This essay, and the special issue it introduces, seeks to explore leadership in a post-truth age, focusing in particular on the types of narratives and counter-narratives that characterize it and at times dominate it. We first examine the factors that are often held responsible for the rise of post-truth in politics, including the rise of relativist and postmodernist ideas, dishonest leaders and bullshit artists, the digital revolution and social media, the 2008 economic crisis and collapse of public trust. We develop the idea that different historical periods are characterized by specific narrative ecologies, which, by analogy to natural ecologies, can be viewed as spaces where different types of narrative and counter-narrative emerge, interact, compete, adapt, develop and die. We single out some of the dominant narrative types that characterize post-truth narrative ecologies and highlight the ability of language to ‘do things with words’ that support both the production of ‘fake news’ and a type of narcissistic leadership that thrive in these narrative ecologies. We then examine more widely leadership in post-truth politics focusing on the resurgence of populist and demagogical types along with the narratives that have made these types highly effective in our times. These include nostalgic narratives idealizing a fictional past and conspiracy theories aimed at arousing fears about a dangerous future.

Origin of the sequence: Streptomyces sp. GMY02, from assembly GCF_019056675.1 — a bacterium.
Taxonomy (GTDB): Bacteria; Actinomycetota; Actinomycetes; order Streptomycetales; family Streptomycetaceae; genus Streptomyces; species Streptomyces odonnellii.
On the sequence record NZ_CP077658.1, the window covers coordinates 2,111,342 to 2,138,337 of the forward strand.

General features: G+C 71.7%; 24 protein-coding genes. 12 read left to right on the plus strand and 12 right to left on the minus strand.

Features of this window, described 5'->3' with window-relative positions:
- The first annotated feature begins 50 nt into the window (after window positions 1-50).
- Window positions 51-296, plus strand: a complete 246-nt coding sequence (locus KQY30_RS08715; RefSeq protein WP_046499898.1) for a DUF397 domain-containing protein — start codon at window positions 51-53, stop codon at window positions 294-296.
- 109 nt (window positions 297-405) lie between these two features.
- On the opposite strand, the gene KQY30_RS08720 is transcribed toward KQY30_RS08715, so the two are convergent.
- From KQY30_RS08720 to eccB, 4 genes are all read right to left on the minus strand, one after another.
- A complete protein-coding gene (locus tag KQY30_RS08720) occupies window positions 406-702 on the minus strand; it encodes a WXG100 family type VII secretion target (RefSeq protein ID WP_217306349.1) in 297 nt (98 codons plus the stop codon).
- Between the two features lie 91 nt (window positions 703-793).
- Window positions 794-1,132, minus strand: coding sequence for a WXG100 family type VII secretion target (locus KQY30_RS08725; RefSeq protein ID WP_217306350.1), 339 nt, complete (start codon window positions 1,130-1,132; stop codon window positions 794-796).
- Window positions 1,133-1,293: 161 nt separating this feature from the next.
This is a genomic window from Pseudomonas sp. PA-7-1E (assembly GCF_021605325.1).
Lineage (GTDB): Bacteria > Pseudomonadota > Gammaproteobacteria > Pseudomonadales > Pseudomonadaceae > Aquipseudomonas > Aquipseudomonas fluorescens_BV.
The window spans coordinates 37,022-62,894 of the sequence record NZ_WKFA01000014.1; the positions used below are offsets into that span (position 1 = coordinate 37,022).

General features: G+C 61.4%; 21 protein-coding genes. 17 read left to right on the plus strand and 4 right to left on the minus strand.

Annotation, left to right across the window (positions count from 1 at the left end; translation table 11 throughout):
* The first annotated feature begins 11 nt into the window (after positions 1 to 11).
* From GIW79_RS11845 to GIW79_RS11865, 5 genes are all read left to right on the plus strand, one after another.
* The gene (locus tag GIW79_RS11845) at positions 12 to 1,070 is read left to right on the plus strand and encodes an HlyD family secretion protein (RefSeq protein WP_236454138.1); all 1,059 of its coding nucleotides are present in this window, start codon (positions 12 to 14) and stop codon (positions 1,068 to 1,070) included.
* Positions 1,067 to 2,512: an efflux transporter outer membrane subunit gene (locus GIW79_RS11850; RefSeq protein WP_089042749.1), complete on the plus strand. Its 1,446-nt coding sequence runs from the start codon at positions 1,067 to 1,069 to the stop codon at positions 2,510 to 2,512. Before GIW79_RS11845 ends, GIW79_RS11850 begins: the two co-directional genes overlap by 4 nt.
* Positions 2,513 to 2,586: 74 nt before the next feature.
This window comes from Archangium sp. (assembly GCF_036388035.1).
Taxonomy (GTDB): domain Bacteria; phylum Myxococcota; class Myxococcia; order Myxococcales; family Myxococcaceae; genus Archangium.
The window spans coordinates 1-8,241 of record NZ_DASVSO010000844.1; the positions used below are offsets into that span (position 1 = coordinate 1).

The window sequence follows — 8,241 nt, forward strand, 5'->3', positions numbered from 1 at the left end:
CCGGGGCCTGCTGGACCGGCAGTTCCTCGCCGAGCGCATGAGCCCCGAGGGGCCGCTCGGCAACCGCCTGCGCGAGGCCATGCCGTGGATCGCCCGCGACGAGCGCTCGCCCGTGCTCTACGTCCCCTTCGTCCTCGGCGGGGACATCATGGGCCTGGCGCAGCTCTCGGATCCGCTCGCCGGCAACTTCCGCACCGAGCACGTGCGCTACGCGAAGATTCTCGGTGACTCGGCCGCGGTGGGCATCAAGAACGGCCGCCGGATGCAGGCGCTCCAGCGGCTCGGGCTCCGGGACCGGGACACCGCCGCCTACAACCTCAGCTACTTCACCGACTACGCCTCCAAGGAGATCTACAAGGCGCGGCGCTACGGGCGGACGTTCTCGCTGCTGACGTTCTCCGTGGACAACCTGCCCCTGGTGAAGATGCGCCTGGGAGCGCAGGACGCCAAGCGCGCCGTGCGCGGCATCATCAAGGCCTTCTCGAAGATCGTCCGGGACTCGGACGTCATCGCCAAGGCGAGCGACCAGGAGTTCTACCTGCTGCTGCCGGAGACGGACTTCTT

- conspiracy theories
- narrative ecologies
ASJC Scopus subject areas
- Sociology and Political Science
- Strategy and Management